Mortality Rate Of Meningitis

Mortality Rate Of Meningitis

Meningitis is a disease caused by the bacterial infection reaching the membranes covering the brain and the spinal cord. It causes the inflammation of the meninges and the subarachnoid cerebrospinal fluid (CSF). It is possible to divide the symptoms into acute, sub-acute and chronic categories.

Acute meningitis where the symptoms develop fast and within 24 hours is invariably from bacterial infection. Not all bacterial meningitis cases are acute. Nearly 75 percent of the bacterial meningitis cases are sub acute.

The emergency care involves in identifying and treating acute cases and making assessment of central nervous system infection in sub acute cases. There is a need to identify the organisms responsible for the infection. Factors such as virulence of the strain, defense mechanism of the body and bacteria-host interactions determine the speed at which the disease can develop in the patient.

As the inflammation of the meninges proceeds, this creates further complication in and around the brain such as weakening of the blood-brain barrier, cerebral edema and presence of toxic mediators in the CSF. Cerebral blood flow reduces and patient losses alertness. If medical intervention does not take place, the condition becomes worse and leads to the death of the patient.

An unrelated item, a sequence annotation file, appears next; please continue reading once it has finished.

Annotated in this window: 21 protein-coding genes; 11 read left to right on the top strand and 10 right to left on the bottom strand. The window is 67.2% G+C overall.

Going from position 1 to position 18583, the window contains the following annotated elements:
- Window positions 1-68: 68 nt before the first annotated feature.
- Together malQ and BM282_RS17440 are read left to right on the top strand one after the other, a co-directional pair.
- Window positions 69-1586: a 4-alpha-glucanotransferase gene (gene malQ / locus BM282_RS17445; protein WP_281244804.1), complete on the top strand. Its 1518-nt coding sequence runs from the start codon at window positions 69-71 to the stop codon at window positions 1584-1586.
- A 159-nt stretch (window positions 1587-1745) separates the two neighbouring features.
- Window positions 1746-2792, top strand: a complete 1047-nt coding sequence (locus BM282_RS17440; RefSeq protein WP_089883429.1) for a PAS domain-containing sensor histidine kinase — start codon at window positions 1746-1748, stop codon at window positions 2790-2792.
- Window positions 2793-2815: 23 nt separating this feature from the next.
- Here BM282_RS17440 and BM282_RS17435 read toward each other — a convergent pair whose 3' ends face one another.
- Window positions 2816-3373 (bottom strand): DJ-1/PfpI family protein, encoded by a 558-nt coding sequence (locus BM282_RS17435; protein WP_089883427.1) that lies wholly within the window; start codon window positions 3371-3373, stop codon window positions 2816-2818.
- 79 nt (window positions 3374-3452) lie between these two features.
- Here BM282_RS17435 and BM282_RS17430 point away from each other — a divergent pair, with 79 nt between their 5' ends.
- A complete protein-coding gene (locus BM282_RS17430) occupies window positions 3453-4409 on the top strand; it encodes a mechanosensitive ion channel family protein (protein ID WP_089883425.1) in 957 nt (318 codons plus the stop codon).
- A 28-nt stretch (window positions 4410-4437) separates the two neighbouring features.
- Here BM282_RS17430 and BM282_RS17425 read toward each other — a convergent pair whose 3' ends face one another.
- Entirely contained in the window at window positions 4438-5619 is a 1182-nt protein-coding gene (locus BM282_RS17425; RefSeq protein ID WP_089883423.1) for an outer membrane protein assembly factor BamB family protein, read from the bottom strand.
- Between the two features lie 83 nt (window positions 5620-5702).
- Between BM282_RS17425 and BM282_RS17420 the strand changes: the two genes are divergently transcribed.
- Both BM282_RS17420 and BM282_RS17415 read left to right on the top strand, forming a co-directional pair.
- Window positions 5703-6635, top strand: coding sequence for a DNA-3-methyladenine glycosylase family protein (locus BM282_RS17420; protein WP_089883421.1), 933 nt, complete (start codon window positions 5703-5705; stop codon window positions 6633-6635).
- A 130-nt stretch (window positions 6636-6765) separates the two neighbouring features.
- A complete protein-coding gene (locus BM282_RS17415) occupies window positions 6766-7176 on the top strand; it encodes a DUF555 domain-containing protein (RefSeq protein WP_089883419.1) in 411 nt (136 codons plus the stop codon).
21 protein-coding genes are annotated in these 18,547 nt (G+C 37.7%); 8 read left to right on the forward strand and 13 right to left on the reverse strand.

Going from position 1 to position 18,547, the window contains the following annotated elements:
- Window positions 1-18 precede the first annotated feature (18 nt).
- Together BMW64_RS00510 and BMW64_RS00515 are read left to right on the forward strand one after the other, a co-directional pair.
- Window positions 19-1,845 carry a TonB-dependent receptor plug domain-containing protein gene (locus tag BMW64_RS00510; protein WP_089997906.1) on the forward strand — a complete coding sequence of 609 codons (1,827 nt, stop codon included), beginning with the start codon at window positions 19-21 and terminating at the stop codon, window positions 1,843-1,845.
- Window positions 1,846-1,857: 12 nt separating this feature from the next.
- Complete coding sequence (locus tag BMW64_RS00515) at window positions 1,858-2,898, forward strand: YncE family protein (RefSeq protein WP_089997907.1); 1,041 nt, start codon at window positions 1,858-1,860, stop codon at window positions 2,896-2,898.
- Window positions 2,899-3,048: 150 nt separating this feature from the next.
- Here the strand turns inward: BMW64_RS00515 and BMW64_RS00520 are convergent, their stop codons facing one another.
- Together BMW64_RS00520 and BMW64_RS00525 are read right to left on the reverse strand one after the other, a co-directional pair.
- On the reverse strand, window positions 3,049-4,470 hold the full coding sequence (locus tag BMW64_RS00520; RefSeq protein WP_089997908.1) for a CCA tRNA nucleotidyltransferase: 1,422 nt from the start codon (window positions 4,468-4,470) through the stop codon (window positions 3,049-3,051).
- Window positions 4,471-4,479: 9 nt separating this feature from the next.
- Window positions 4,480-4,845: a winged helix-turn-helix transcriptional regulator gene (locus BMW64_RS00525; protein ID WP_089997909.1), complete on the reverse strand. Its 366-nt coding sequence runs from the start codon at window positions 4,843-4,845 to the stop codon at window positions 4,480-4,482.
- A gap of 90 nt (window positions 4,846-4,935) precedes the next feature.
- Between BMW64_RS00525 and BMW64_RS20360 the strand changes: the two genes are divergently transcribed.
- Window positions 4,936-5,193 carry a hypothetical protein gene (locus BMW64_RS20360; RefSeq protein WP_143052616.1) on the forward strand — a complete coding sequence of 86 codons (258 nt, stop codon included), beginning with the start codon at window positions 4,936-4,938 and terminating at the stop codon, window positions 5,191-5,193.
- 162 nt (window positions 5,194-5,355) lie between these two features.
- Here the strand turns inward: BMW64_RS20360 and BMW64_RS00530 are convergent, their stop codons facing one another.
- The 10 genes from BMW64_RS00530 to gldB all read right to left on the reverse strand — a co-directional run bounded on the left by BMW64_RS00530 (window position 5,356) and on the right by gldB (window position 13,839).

The incidence of bacterial meningitis is 2-3 per 100,000 in the United States. Statistical data shows that there is increase among persons aged 60 and above. Pneumococcal meningitis is known to cause highest rate of mortality of 21 percent. The mortality rate can go up if severe neurological impairment has developed at the time of patient's admission and it is as high as 50-90 percent even with immediate medical treatment.

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Mortality Rate Of Meningitis